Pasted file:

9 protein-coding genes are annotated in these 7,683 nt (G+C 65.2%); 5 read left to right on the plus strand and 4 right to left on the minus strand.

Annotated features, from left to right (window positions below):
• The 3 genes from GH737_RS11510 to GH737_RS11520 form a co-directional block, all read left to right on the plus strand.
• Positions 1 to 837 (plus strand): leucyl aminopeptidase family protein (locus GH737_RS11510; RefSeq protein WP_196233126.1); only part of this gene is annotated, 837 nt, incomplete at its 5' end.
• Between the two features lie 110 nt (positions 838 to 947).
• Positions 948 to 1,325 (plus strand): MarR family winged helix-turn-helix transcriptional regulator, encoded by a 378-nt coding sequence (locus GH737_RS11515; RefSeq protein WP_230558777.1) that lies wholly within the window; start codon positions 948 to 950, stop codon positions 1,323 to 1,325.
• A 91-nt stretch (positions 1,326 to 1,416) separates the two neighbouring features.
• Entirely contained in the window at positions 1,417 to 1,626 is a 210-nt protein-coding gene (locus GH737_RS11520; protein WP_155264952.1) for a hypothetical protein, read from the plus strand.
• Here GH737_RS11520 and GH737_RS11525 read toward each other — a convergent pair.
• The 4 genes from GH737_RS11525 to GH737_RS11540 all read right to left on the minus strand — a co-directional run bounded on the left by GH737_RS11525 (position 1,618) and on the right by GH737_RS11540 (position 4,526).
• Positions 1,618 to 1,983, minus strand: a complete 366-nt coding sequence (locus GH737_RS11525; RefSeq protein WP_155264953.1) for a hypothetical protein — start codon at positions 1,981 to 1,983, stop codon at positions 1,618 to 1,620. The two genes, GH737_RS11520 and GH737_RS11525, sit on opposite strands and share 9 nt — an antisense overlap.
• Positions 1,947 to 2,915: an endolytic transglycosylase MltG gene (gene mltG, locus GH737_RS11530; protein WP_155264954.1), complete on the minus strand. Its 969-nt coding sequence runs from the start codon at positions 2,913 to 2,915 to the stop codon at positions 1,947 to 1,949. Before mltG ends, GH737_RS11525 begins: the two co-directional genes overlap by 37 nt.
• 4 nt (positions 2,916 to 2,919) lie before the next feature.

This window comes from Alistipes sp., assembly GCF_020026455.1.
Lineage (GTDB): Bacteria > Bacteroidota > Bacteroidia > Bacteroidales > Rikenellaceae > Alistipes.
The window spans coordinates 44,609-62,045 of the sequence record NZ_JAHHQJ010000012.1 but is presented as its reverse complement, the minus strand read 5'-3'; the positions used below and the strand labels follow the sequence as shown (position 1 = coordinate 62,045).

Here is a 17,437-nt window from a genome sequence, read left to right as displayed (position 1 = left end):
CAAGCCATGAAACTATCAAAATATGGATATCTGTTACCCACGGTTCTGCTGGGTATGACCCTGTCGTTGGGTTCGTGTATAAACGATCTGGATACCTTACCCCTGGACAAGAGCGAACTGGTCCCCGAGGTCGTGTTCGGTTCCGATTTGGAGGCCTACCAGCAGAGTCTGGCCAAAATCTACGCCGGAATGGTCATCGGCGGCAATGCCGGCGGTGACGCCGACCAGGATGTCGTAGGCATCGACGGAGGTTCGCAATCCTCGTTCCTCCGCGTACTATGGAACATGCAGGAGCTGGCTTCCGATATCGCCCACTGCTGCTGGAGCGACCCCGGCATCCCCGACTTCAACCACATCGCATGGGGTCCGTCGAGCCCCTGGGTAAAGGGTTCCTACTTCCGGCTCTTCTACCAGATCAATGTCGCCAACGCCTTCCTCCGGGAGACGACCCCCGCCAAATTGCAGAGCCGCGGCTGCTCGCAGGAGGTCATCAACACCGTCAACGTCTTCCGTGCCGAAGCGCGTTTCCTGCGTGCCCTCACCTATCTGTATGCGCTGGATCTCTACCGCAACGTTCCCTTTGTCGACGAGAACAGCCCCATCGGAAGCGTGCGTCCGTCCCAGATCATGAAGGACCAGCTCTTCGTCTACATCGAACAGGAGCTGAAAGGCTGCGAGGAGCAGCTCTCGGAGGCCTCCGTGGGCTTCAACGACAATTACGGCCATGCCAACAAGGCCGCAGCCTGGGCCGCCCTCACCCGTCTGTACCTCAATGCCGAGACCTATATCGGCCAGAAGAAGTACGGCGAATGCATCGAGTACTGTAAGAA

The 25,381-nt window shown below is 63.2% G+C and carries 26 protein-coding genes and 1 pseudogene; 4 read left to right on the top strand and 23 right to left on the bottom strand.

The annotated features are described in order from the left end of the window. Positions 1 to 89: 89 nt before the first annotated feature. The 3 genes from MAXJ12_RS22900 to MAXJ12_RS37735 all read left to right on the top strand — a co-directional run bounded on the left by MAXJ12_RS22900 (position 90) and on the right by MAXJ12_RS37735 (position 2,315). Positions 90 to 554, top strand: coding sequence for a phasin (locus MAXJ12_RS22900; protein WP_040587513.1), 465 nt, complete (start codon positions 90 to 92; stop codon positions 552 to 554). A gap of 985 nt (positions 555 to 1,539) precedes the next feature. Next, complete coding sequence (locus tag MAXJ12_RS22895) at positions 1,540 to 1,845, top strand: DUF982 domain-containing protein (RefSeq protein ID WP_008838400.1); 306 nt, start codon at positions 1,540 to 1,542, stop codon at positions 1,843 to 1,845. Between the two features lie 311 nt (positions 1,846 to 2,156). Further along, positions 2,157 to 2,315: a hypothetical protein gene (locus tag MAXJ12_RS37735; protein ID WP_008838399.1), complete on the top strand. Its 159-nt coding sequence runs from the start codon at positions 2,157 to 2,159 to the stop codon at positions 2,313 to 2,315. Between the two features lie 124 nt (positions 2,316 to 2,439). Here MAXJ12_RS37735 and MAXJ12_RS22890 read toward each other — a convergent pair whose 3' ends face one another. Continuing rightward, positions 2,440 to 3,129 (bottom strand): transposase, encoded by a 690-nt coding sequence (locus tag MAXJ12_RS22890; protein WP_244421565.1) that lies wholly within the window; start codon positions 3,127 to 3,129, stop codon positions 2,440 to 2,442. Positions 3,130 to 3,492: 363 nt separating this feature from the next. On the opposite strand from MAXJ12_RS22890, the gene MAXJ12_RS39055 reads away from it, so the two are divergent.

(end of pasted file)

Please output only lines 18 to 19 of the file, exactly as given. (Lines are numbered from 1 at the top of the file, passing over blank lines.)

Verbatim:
CAAGCCATGAAACTATCAAAATATGGATATCTGTTACCCACGGTTCTGCTGGGTATGACCCTGTCGTTGGGTTCGTGTATAAACGATCTGGATACCTTACCCCTGGACAAGAGCGAACTGGTCCCCGAGGTCGTGTTCGGTTCCGATTTGGAGGCCTACCAGCAGAGTCTGGCCAAAATCTACGCCGGAATGGTCATCGGCGGCAATGCCGGCGGTGACGCCGACCAGGATGTCGTAGGCATCGACGGAGGTTCGCAATCCTCGTTCCTCCGCGTACTATGGAACATGCAGGAGCTGGCTTCCGATATCGCCCACTGCTGCTGGAGCGACCCCGGCATCCCCGACTTCAACCACATCGCATGGGGTCCGTCGAGCCCCTGGGTAAAGGGTTCCTACTTCCGGCTCTTCTACCAGATCAATGTCGCCAACGCCTTCCTCCGGGAGACGACCCCCGCCAAATTGCAGAGCCGCGGCTGCTCGCAGGAGGTCATCAACACCGTCAACGTCTTCCGTGCCGAAGCGCGTTTCCTGCGTGCCCTCACCTATCTGTATGCGCTGGATCTCTACCGCAACGTTCCCTTTGTCGACGAGAACAGCCCCATCGGAAGCGTGCGTCCGTCCCAGATCATGAAGGACCAGCTCTTCGTCTACATCGAACAGGAGCTGAAAGGCTGCGAGGAGCAGCTCTCGGAGGCCTCCGTGGGCTTCAACGACAATTACGGCCATGCCAACAAGGCCGCAGCCTGGGCCGCCCTCACCCGTCTGTACCTCAATGCCGAGACCTATATCGGCCAGAAGAAGTACGGCGAATGCATCGAGTACTGTAAGAA

The 25,381-nt window shown below is 63.2% G+C and carries 26 protein-coding genes and 1 pseudogene; 4 read left to right on the top strand and 23 right to left on the bottom strand.